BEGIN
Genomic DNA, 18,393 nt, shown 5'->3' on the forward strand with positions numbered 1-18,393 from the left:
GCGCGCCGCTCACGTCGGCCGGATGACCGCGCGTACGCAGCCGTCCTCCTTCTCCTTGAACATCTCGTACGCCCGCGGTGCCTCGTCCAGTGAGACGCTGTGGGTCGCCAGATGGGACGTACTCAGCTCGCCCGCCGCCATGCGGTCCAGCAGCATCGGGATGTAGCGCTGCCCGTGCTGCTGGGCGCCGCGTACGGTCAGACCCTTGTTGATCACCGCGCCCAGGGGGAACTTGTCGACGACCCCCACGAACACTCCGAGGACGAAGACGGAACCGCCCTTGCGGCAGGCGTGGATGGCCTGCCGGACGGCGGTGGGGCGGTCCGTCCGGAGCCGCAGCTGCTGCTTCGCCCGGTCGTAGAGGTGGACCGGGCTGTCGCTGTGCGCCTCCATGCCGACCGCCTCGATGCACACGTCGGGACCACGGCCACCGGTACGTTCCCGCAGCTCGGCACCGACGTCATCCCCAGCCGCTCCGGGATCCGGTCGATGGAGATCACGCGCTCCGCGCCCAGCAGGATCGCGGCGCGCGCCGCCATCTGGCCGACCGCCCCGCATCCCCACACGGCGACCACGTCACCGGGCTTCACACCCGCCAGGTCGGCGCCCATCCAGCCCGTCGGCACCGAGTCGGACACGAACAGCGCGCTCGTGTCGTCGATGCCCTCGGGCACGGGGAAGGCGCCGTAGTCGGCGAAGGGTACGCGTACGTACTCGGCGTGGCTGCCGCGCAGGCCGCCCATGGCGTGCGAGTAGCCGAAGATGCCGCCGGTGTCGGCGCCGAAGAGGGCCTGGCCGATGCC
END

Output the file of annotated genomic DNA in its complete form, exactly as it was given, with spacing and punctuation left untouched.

Genomic DNA, 18,393 nt, shown 5'->3' on the forward strand with positions numbered 1-18,393 from the left:
GCGCGCCGCTCACGTCGGCCGGATGACCGCGCGTACGCAGCCGTCCTCCTTCTCCTTGAACATCTCGTACGCCCGCGGTGCCTCGTCCAGTGAGACGCTGTGGGTCGCCAGATGGGACGTACTCAGCTCGCCCGCCGCCATGCGGTCCAGCAGCATCGGGATGTAGCGCTGCCCGTGCTGCTGGGCGCCGCGTACGGTCAGACCCTTGTTGATCACCGCGCCCAGGGGGAACTTGTCGACGACCCCCACGAACACTCCGAGGACGAAGACGGAACCGCCCTTGCGGCAGGCGTGGATGGCCTGCCGGACGGCGGTGGGGCGGTCCGTCCGGAGCCGCAGCTGCTGCTTCGCCCGGTCGTAGAGGTGGACCGGGCTGTCGCTGTGCGCCTCCATGCCGACCGCCTCGATGCACACGTCGGGACCACGGCCACCGGTACGTTCCCGCAGCTCGGCACCGACGTCATCCCCAGCCGCTCCGGGATCCGGTCGATGGAGATCACGCGCTCCGCGCCCAGCAGGATCGCGGCGCGCGCCGCCATCTGGCCGACCGCCCCGCATCCCCACACGGCGACCACGTCACCGGGCTTCACACCCGCCAGGTCGGCGCCCATCCAGCCCGTCGGCACCGAGTCGGACACGAACAGCGCGCTCGTGTCGTCGATGCCCTCGGGCACGGGGAAGGCGCCGTAGTCGGCGAAGGGTACGCGTACGTACTCGGCGTGGCTGCCGCGCAGGCCGCCCATGGCGTGCGAGTAGCCGAAGATGCCGCCGGTGTCGGCGCCGAAGAGGGCCTGGCCGATGCC